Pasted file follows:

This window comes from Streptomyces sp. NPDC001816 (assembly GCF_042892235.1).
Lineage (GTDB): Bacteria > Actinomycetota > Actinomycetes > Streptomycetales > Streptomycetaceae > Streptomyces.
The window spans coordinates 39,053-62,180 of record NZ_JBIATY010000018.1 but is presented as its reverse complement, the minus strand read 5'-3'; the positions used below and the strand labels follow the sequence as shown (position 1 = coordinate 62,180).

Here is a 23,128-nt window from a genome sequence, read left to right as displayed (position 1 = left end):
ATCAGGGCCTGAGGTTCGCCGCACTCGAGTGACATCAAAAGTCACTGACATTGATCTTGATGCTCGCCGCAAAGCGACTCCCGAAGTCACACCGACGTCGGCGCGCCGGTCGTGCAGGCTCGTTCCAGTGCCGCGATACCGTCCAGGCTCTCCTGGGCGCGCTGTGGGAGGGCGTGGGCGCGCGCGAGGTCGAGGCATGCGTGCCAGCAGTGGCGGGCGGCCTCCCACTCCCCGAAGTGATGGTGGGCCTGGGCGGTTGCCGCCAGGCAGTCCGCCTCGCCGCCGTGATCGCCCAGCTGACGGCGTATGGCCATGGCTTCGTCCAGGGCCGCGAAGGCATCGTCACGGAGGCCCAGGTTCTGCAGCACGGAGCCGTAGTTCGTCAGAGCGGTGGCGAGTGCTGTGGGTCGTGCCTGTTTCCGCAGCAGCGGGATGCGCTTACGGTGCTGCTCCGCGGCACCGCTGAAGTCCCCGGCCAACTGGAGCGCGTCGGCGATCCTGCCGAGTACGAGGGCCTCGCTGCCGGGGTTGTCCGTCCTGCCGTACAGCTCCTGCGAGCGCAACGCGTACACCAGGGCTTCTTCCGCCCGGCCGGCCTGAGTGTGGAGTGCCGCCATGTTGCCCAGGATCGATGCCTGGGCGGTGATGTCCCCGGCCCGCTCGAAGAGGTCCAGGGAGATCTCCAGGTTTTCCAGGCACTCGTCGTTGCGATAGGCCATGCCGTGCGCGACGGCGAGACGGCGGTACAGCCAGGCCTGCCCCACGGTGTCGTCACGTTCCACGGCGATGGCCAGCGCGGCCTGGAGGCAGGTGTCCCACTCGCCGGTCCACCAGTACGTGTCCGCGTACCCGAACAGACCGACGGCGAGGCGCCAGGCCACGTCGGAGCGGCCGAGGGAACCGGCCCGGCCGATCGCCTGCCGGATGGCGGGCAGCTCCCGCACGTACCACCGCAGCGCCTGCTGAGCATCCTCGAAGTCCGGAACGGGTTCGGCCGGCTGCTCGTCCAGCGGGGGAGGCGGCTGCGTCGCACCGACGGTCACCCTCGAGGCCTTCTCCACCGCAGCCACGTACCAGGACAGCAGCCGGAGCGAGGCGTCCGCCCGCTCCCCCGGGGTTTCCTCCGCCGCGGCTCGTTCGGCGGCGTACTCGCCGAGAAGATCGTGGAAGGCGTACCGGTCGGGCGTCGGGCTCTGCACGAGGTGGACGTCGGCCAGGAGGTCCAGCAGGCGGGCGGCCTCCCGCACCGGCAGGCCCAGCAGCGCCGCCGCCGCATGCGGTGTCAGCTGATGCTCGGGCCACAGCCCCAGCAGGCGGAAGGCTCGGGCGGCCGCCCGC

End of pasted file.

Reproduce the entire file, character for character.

This window comes from Streptomyces sp. NPDC001816 (assembly GCF_042892235.1).
Lineage (GTDB): Bacteria > Actinomycetota > Actinomycetes > Streptomycetales > Streptomycetaceae > Streptomyces.
The window spans coordinates 39,053-62,180 of record NZ_JBIATY010000018.1 but is presented as its reverse complement, the minus strand read 5'-3'; the positions used below and the strand labels follow the sequence as shown (position 1 = coordinate 62,180).

Here is a 23,128-nt window from a genome sequence, read left to right as displayed (position 1 = left end):
ATCAGGGCCTGAGGTTCGCCGCACTCGAGTGACATCAAAAGTCACTGACATTGATCTTGATGCTCGCCGCAAAGCGACTCCCGAAGTCACACCGACGTCGGCGCGCCGGTCGTGCAGGCTCGTTCCAGTGCCGCGATACCGTCCAGGCTCTCCTGGGCGCGCTGTGGGAGGGCGTGGGCGCGCGCGAGGTCGAGGCATGCGTGCCAGCAGTGGCGGGCGGCCTCCCACTCCCCGAAGTGATGGTGGGCCTGGGCGGTTGCCGCCAGGCAGTCCGCCTCGCCGCCGTGATCGCCCAGCTGACGGCGTATGGCCATGGCTTCGTCCAGGGCCGCGAAGGCATCGTCACGGAGGCCCAGGTTCTGCAGCACGGAGCCGTAGTTCGTCAGAGCGGTGGCGAGTGCTGTGGGTCGTGCCTGTTTCCGCAGCAGCGGGATGCGCTTACGGTGCTGCTCCGCGGCACCGCTGAAGTCCCCGGCCAACTGGAGCGCGTCGGCGATCCTGCCGAGTACGAGGGCCTCGCTGCCGGGGTTGTCCGTCCTGCCGTACAGCTCCTGCGAGCGCAACGCGTACACCAGGGCTTCTTCCGCCCGGCCGGCCTGAGTGTGGAGTGCCGCCATGTTGCCCAGGATCGATGCCTGGGCGGTGATGTCCCCGGCCCGCTCGAAGAGGTCCAGGGAGATCTCCAGGTTTTCCAGGCACTCGTCGTTGCGATAGGCCATGCCGTGCGCGACGGCGAGACGGCGGTACAGCCAGGCCTGCCCCACGGTGTCGTCACGTTCCACGGCGATGGCCAGCGCGGCCTGGAGGCAGGTGTCCCACTCGCCGGTCCACCAGTACGTGTCCGCGTACCCGAACAGACCGACGGCGAGGCGCCAGGCCACGTCGGAGCGGCCGAGGGAACCGGCCCGGCCGATCGCCTGCCGGATGGCGGGCAGCTCCCGCACGTACCACCGCAGCGCCTGCTGAGCATCCTCGAAGTCCGGAACGGGTTCGGCCGGCTGCTCGTCCAGCGGGGGAGGCGGCTGCGTCGCACCGACGGTCACCCTCGAGGCCTTCTCCACCGCAGCCACGTACCAGGACAGCAGCCGGAGCGAGGCGTCCGCCCGCTCCCCCGGGGTTTCCTCCGCCGCGGCTCGTTCGGCGGCGTACTCGCCGAGAAGATCGTGGAAGGCGTACCGGTCGGGCGTCGGGCTCTGCACGAGGTGGACGTCGGCCAGGAGGTCCAGCAGGCGGGCGGCCTCCCGCACCGGCAGGCCCAGCAGCGCCGCCGCCGCATGCGGTGTCAGCTGATGCTCGGGCCACAGCCCCAGCAGGCGGAAGGCTCGGGCGGCCGCCCGC